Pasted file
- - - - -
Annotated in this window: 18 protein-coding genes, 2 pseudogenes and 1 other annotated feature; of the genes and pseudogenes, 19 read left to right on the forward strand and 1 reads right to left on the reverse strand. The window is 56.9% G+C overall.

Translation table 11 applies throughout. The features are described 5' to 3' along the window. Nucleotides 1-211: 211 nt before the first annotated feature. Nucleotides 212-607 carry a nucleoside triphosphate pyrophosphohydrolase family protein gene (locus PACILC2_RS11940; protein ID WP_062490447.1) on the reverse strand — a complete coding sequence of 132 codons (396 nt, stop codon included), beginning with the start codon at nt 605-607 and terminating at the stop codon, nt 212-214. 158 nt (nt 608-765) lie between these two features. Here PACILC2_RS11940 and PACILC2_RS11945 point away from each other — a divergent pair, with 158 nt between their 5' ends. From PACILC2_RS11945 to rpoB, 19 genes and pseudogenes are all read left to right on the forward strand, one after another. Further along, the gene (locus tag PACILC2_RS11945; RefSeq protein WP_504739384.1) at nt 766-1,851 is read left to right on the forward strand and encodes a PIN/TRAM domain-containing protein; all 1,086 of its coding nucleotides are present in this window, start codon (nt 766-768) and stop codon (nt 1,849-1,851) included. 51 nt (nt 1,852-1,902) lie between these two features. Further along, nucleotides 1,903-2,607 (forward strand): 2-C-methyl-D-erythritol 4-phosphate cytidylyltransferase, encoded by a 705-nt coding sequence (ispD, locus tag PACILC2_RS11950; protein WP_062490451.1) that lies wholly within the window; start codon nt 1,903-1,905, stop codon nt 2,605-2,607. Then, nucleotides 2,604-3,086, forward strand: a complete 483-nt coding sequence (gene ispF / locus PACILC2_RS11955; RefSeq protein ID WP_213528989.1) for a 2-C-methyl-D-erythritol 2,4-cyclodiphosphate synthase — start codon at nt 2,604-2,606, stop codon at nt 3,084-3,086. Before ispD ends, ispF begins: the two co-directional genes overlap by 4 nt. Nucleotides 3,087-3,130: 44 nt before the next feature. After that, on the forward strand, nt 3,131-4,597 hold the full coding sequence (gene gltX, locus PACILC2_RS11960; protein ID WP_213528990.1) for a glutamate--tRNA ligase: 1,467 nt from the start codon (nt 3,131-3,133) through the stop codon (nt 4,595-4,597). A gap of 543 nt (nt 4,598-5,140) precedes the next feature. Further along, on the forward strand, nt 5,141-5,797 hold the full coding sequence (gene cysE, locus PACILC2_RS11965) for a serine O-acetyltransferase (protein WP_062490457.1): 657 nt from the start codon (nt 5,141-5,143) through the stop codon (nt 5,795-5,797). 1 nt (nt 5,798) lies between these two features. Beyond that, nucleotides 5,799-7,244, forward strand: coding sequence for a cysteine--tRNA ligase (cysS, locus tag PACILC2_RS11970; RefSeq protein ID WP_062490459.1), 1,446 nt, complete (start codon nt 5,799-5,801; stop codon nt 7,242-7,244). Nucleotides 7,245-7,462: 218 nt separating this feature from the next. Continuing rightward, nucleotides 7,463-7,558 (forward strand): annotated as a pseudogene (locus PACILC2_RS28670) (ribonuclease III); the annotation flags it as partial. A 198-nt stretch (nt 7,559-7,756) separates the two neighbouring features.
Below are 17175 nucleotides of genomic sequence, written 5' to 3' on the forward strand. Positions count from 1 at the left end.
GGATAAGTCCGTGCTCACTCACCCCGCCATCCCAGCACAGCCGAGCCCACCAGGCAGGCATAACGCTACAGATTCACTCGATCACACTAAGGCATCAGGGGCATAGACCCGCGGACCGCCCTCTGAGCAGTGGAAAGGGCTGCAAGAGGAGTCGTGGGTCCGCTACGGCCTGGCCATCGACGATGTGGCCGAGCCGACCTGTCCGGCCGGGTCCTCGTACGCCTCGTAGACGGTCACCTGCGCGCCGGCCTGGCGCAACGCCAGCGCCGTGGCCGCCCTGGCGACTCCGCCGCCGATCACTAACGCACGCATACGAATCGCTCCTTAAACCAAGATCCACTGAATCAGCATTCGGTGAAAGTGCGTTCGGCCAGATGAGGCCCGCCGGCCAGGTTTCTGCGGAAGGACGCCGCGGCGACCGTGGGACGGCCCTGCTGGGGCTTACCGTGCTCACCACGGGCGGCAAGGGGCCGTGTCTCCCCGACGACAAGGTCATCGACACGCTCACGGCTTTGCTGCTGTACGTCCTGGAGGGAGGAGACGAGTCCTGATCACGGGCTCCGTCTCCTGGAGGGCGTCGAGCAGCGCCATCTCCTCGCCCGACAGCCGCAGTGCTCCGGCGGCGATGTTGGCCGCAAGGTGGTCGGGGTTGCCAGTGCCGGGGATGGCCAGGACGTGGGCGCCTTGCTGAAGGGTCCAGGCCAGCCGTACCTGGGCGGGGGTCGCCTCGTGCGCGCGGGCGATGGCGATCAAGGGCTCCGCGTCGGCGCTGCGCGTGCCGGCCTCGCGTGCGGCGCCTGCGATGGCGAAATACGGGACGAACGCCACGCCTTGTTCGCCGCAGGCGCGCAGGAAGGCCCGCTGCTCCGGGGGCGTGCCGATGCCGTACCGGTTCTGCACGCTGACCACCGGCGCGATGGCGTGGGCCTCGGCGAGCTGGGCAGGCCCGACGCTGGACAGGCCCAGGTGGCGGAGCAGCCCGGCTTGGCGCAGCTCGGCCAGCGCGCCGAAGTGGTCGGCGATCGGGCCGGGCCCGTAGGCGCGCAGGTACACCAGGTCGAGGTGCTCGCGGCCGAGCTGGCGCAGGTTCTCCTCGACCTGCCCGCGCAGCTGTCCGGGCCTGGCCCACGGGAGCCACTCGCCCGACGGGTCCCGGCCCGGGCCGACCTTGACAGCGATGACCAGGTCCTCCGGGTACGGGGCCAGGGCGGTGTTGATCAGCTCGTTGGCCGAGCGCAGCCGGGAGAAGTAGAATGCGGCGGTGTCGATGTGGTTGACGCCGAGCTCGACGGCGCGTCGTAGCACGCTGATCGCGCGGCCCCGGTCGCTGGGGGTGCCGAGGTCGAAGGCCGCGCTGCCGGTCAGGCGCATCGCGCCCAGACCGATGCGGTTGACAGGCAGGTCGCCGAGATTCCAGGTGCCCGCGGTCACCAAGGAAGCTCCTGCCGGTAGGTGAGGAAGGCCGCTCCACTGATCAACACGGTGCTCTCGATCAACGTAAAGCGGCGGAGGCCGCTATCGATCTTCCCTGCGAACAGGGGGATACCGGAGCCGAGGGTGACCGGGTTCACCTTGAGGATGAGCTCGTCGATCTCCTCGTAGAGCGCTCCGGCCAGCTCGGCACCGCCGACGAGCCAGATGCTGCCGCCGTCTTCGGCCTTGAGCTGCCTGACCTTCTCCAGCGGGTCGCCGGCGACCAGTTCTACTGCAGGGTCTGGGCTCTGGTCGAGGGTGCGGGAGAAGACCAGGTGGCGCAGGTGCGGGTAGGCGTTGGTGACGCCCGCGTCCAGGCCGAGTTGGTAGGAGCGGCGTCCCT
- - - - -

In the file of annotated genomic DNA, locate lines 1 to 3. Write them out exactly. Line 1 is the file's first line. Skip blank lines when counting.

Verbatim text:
Annotated in this window: 18 protein-coding genes, 2 pseudogenes and 1 other annotated feature; of the genes and pseudogenes, 19 read left to right on the forward strand and 1 reads right to left on the reverse strand. The window is 56.9% G+C overall.

Translation table 11 applies throughout. The features are described 5' to 3' along the window. Nucleotides 1-211: 211 nt before the first annotated feature. Nucleotides 212-607 carry a nucleoside triphosphate pyrophosphohydrolase family protein gene (locus PACILC2_RS11940; protein ID WP_062490447.1) on the reverse strand — a complete coding sequence of 132 codons (396 nt, stop codon included), beginning with the start codon at nt 605-607 and terminating at the stop codon, nt 212-214. 158 nt (nt 608-765) lie between these two features. Here PACILC2_RS11940 and PACILC2_RS11945 point away from each other — a divergent pair, with 158 nt between their 5' ends. From PACILC2_RS11945 to rpoB, 19 genes and pseudogenes are all read left to right on the forward strand, one after another. Further along, the gene (locus tag PACILC2_RS11945; RefSeq protein WP_504739384.1) at nt 766-1,851 is read left to right on the forward strand and encodes a PIN/TRAM domain-containing protein; all 1,086 of its coding nucleotides are present in this window, start codon (nt 766-768) and stop codon (nt 1,849-1,851) included. 51 nt (nt 1,852-1,902) lie between these two features. Further along, nucleotides 1,903-2,607 (forward strand): 2-C-methyl-D-erythritol 4-phosphate cytidylyltransferase, encoded by a 705-nt coding sequence (ispD, locus tag PACILC2_RS11950; protein WP_062490451.1) that lies wholly within the window; start codon nt 1,903-1,905, stop codon nt 2,605-2,607. Then, nucleotides 2,604-3,086, forward strand: a complete 483-nt coding sequence (gene ispF / locus PACILC2_RS11955; RefSeq protein ID WP_213528989.1) for a 2-C-methyl-D-erythritol 2,4-cyclodiphosphate synthase — start codon at nt 2,604-2,606, stop codon at nt 3,084-3,086. Before ispD ends, ispF begins: the two co-directional genes overlap by 4 nt. Nucleotides 3,087-3,130: 44 nt before the next feature. After that, on the forward strand, nt 3,131-4,597 hold the full coding sequence (gene gltX, locus PACILC2_RS11960; protein ID WP_213528990.1) for a glutamate--tRNA ligase: 1,467 nt from the start codon (nt 3,131-3,133) through the stop codon (nt 4,595-4,597). A gap of 543 nt (nt 4,598-5,140) precedes the next feature. Further along, on the forward strand, nt 5,141-5,797 hold the full coding sequence (gene cysE, locus PACILC2_RS11965) for a serine O-acetyltransferase (protein WP_062490457.1): 657 nt from the start codon (nt 5,141-5,143) through the stop codon (nt 5,795-5,797). 1 nt (nt 5,798) lies between these two features. Beyond that, nucleotides 5,799-7,244, forward strand: coding sequence for a cysteine--tRNA ligase (cysS, locus tag PACILC2_RS11970; RefSeq protein ID WP_062490459.1), 1,446 nt, complete (start codon nt 5,799-5,801; stop codon nt 7,242-7,244). Nucleotides 7,245-7,462: 218 nt separating this feature from the next. Continuing rightward, nucleotides 7,463-7,558 (forward strand): annotated as a pseudogene (locus PACILC2_RS28670) (ribonuclease III); the annotation flags it as partial. A 198-nt stretch (nt 7,559-7,756) separates the two neighbouring features.
Below are 17175 nucleotides of genomic sequence, written 5' to 3' on the forward strand. Positions count from 1 at the left end.